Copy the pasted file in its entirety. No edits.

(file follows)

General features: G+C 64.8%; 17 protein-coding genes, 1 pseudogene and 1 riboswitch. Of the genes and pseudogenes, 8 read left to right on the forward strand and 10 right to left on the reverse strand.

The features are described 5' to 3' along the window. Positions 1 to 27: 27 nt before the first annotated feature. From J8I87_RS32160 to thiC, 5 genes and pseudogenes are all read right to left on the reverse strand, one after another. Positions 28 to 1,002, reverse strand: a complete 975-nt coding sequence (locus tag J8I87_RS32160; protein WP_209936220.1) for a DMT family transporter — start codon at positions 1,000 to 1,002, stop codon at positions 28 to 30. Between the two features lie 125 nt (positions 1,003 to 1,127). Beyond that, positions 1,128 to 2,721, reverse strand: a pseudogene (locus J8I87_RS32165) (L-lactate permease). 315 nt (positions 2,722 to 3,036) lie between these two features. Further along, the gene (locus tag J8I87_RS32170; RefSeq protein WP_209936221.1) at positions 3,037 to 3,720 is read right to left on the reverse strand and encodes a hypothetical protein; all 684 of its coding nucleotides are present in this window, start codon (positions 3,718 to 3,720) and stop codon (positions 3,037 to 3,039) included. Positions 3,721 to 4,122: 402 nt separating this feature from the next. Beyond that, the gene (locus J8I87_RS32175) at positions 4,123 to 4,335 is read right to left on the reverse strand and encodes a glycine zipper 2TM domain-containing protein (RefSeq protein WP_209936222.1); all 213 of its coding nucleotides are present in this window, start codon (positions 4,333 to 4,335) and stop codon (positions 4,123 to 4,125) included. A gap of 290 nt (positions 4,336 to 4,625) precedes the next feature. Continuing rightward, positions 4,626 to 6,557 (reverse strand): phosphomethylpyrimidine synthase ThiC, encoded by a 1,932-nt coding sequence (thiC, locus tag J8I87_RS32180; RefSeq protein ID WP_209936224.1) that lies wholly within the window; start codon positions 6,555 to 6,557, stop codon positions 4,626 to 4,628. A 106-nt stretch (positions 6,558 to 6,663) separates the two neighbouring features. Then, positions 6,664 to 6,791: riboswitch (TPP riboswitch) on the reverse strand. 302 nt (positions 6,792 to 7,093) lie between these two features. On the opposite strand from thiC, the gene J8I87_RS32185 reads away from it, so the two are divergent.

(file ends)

General features: G+C 64.8%; 17 protein-coding genes, 1 pseudogene and 1 riboswitch. Of the genes and pseudogenes, 8 read left to right on the forward strand and 10 right to left on the reverse strand.

The features are described 5' to 3' along the window. Positions 1 to 27: 27 nt before the first annotated feature. From J8I87_RS32160 to thiC, 5 genes and pseudogenes are all read right to left on the reverse strand, one after another. Positions 28 to 1,002, reverse strand: a complete 975-nt coding sequence (locus tag J8I87_RS32160; protein WP_209936220.1) for a DMT family transporter — start codon at positions 1,000 to 1,002, stop codon at positions 28 to 30. Between the two features lie 125 nt (positions 1,003 to 1,127). Beyond that, positions 1,128 to 2,721, reverse strand: a pseudogene (locus J8I87_RS32165) (L-lactate permease). 315 nt (positions 2,722 to 3,036) lie between these two features. Further along, the gene (locus tag J8I87_RS32170; RefSeq protein WP_209936221.1) at positions 3,037 to 3,720 is read right to left on the reverse strand and encodes a hypothetical protein; all 684 of its coding nucleotides are present in this window, start codon (positions 3,718 to 3,720) and stop codon (positions 3,037 to 3,039) included. Positions 3,721 to 4,122: 402 nt separating this feature from the next. Beyond that, the gene (locus J8I87_RS32175) at positions 4,123 to 4,335 is read right to left on the reverse strand and encodes a glycine zipper 2TM domain-containing protein (RefSeq protein WP_209936222.1); all 213 of its coding nucleotides are present in this window, start codon (positions 4,333 to 4,335) and stop codon (positions 4,123 to 4,125) included. A gap of 290 nt (positions 4,336 to 4,625) precedes the next feature. Continuing rightward, positions 4,626 to 6,557 (reverse strand): phosphomethylpyrimidine synthase ThiC, encoded by a 1,932-nt coding sequence (thiC, locus tag J8I87_RS32180; RefSeq protein ID WP_209936224.1) that lies wholly within the window; start codon positions 6,555 to 6,557, stop codon positions 4,626 to 4,628. A 106-nt stretch (positions 6,558 to 6,663) separates the two neighbouring features. Then, positions 6,664 to 6,791: riboswitch (TPP riboswitch) on the reverse strand. 302 nt (positions 6,792 to 7,093) lie between these two features. On the opposite strand from thiC, the gene J8I87_RS32185 reads away from it, so the two are divergent.